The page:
FDA, Medical Device Makers, Worked Together To Craft 21st Century Cures Bill: Report
A new report suggests that federal drug regulators worked closely with the medical device and pharmaceutical industry to draft controversial legislation, which critics say would seriously weaken oversight of new drugs and medical devices.
According to a review of documents obtained through the Freedom of Information Act conducted by Inside Health Policy, high-ranking FDA officials met with representatives from the medical device lobbying group Advanced Medical Technology Association (AdvaMed), Johnson & Johnson, and St. Jude Medical Inc. to help draft the 21st Century Cures Act, an FDA reform bill that has already passed through the U.S. House of Representatives.
While it is not unusual for the agency and industry to contribute to proposed legislation, outside observers have said that the FDA documents reveal a level of collusion in the case of the “21st Century Cures Act” that is both unusual and alarming.
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Consumer advocates have previously raised concerns that the FDA is not adequately protecting patients from dangerous drugs and medical devices, often failing to require stringent premarket studies to identify dangerous side effects or defects before the wide use of new treatments.
Despite questions about the latitude already provided to manufacturers, the 21st Century Cures Act would further loosen the approval process, allowing the agency to approve drugs and medical devices that have not had adequate clinical trials to ensure they are safe and effective, critics warn.
Many critics say that the legislation weakens the process the FDA uses to approve new drugs, by allowing the agency to consider applications for drug approvals that do not involve clinical trials, considered the gold standard of scientific drug testing, and instead allowing other, less rigorous testing methods by pharmaceutical companies to be used to get new drugs on the market quickly and more cheaply.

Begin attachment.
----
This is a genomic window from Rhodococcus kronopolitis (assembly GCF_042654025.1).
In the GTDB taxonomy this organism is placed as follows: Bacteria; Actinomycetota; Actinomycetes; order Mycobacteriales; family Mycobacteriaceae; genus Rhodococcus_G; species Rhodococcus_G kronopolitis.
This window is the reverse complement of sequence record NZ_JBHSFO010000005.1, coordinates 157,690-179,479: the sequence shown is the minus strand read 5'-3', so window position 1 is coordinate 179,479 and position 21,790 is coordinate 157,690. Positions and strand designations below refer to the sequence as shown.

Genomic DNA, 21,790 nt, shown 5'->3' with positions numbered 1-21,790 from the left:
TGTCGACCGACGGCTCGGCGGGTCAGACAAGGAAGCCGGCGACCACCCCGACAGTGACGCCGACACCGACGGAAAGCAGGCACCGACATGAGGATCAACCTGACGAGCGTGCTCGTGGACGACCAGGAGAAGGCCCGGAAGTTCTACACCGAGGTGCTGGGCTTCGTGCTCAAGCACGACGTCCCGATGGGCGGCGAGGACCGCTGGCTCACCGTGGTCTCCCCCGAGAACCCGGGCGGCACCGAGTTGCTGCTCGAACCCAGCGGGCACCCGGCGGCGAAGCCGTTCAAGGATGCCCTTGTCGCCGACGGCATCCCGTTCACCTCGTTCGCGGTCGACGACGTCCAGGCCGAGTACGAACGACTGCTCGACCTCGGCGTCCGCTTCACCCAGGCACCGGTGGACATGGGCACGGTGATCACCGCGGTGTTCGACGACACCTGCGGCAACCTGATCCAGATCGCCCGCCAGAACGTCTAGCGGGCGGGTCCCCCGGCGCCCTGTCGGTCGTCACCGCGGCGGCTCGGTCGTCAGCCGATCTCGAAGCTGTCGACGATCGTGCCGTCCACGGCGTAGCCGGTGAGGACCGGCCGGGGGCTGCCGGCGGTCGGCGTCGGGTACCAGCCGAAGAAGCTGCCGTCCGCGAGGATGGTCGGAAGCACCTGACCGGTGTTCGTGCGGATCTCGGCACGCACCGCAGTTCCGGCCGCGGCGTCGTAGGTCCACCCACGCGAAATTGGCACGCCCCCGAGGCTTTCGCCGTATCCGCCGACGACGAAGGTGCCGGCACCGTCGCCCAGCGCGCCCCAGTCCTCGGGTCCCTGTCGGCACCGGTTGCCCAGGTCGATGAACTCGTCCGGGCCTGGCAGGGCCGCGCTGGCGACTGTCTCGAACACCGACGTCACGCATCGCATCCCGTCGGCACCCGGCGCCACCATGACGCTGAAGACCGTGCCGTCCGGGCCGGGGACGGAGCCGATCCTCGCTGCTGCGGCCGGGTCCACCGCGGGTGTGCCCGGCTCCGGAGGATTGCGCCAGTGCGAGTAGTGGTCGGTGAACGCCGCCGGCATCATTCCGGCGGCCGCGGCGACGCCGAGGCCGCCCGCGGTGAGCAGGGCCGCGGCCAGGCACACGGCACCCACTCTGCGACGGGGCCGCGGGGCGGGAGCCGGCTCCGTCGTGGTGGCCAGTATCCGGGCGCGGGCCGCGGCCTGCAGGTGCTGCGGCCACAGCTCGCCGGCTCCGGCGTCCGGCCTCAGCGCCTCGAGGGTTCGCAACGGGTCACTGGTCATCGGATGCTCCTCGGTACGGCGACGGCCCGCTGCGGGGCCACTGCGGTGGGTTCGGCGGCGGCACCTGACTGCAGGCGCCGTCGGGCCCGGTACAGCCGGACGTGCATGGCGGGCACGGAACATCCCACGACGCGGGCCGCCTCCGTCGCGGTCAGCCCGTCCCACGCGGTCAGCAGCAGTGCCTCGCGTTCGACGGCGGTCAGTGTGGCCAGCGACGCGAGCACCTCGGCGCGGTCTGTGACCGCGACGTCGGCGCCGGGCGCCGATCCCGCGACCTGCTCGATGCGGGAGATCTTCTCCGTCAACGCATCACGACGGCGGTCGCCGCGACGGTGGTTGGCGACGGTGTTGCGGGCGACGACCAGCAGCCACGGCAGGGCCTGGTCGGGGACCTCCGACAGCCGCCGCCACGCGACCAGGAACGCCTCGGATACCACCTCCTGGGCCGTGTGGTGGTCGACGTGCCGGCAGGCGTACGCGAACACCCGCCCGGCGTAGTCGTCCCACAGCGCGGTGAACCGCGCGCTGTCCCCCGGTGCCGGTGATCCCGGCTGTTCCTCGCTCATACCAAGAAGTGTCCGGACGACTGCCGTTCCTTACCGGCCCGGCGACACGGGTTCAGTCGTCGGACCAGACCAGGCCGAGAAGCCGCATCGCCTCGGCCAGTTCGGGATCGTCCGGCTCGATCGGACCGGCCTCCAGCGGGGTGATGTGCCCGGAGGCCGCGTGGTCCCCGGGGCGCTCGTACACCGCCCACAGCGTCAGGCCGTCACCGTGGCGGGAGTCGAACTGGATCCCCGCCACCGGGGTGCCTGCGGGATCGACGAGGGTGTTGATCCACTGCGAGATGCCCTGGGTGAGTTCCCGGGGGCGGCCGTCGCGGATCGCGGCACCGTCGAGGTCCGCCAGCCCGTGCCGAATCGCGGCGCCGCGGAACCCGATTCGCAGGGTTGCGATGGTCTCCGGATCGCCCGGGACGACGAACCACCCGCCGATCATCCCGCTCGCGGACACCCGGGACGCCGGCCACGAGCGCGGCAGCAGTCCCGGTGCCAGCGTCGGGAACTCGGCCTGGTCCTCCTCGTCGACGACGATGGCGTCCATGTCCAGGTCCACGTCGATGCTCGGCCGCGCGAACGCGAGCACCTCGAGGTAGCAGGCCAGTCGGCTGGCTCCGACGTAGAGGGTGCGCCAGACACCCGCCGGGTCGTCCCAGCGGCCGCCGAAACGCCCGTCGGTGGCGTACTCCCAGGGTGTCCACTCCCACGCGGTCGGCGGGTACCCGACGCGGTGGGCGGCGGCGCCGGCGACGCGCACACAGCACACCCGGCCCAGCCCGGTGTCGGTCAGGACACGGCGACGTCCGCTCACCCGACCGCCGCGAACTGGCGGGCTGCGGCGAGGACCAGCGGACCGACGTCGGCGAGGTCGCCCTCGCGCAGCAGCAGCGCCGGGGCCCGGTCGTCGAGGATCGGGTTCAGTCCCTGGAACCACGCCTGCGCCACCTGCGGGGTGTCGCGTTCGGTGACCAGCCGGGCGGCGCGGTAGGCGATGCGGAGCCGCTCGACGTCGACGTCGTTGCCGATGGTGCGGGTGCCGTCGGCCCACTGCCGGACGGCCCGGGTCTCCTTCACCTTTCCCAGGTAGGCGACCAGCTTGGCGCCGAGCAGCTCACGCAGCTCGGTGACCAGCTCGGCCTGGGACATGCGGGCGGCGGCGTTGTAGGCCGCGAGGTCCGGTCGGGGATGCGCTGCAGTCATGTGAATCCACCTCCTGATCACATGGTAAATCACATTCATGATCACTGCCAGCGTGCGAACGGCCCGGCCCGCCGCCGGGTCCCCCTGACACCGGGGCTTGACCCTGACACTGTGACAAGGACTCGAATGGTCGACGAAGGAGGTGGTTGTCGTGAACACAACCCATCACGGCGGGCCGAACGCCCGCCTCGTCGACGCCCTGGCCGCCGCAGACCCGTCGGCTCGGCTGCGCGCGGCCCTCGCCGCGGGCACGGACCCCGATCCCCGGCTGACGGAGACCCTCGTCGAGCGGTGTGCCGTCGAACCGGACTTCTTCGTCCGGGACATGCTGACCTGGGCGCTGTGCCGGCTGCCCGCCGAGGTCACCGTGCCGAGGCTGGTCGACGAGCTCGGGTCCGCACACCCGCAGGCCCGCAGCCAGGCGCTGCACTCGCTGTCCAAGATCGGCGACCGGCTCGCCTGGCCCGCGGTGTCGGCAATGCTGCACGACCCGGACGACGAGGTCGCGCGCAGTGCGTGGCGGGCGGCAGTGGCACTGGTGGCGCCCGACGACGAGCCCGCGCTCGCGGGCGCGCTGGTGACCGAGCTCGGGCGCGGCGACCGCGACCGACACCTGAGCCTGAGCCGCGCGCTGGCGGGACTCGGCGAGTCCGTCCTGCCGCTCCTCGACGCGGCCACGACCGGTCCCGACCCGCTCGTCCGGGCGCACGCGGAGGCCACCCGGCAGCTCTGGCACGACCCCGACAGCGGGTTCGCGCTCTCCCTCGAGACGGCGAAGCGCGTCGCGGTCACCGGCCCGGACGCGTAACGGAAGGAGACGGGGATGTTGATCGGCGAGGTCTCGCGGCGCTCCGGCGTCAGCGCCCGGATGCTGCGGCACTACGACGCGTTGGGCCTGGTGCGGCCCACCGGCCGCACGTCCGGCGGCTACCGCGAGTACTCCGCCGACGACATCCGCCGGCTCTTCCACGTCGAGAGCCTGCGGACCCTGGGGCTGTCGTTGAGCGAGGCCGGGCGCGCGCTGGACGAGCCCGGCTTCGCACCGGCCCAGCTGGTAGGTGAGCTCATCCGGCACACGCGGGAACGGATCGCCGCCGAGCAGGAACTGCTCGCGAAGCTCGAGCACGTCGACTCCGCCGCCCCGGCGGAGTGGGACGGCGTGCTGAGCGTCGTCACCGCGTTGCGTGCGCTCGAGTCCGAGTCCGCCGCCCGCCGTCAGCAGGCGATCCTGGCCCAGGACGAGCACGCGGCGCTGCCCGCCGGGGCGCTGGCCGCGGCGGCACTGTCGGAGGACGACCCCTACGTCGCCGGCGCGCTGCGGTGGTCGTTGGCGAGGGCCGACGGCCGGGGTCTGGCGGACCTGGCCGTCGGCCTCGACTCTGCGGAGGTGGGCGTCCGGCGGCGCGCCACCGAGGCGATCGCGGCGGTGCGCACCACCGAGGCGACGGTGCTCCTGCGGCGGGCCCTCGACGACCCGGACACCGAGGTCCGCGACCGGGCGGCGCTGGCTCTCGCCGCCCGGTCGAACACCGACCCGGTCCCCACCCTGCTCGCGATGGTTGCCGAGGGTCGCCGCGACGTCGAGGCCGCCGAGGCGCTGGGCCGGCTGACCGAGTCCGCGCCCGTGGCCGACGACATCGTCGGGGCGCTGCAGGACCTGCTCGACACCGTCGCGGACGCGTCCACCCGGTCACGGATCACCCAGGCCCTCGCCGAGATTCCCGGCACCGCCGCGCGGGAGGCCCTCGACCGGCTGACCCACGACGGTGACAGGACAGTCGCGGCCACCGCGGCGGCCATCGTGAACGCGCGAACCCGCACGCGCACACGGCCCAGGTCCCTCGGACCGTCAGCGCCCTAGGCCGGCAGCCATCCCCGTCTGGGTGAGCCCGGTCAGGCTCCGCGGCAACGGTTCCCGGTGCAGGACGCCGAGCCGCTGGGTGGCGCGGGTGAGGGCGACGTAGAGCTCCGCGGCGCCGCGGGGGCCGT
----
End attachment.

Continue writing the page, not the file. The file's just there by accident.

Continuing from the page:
“It should be unimaginable that the most senior Food and Drug Administration (FDA) officials would collude with the lead medical device trade association to write legislation to weaken the agency’s regulatory oversight and approval standards for medical devices,” Dr. Michael Carome, director of Public Citizen’s Health Research Group, said in a statement. “But that is exactly what appears to have happened. The result is contained within the House-passed 21st Century Cures Act — more accurately known as the False Cures Act — which would eviscerate the already far-too-weak safety rules for medical devices.”
The documents detail an August 7 meeting between FDA’s Acting Commissioner Stephen Ostroff, FDA’s Center for Devices and Radiological Health chief Jeff Shuren and the current nominee for FDA Commissioner, Robert Califf, who once headed the controversial clinical trials which lead to the approval of the blood thinner Xarelto.
At the meeting, they worked on proposed language in the bill that would allow breakthrough medical devices to get review priority, would change what is considered valid scientific evidence, and other parts of the bill.
FDA officials told Inside Health Policy that there was nothing unusual or unethical about the meeting, but critics disagree.
“No one from the FDA should ever have been involved in such a process, which violates the most elementary ethical standards,” Carome said in his statement. “The last person who should have been collaborating with the industry over policy proposals is the person in line to run the agency. Yet Dr. Robert Califf, the current nominee to serve as FDA commissioner, did exactly that.”
21st Century Cures Act Concerns
The consumer advocacy group Public Citizen has pointed out that one part of the bill, Section 2222, would allow new high-risk medical devices to be approved by the FDA based only on case studies or medical journal articles, as opposed to double-blind clinical trials, which are the gold-standard for scientific review. The group says the law would basically allow the approval of potentially life-saving or life-threatening medical devices based solely on anecdotes.
The group also warns that Section 2121 of the bill would lower standards for the approval of antibiotic and antifungal medications, giving a fast-track pathway for approval that, at best, would require only early-stage clinical trials, instead of the larger, later-stage clinical trials which require testing on a large number of patients, and which are generally presumed to be better at detecting potentially dangerous drug side effects.
The bill comes amid a push for drug companies to release clinical trial data following incidents of ghost-writing and study-tampering that has involved powerful drugs that were later approved by the FDA. Independent researchers warn that in some cases it appears the agency was outright lied to about adverse events and effectiveness of drugs in company-sponsored clinical trials.
In February, a study found that the FDA was finding evidence of clinical trial fraud, but not reporting it in most cases.
Supporters of the bill say more flexibility in the FDA approval requirements is necessary to speed up the process of getting vital drugs to patients in a timely manner.
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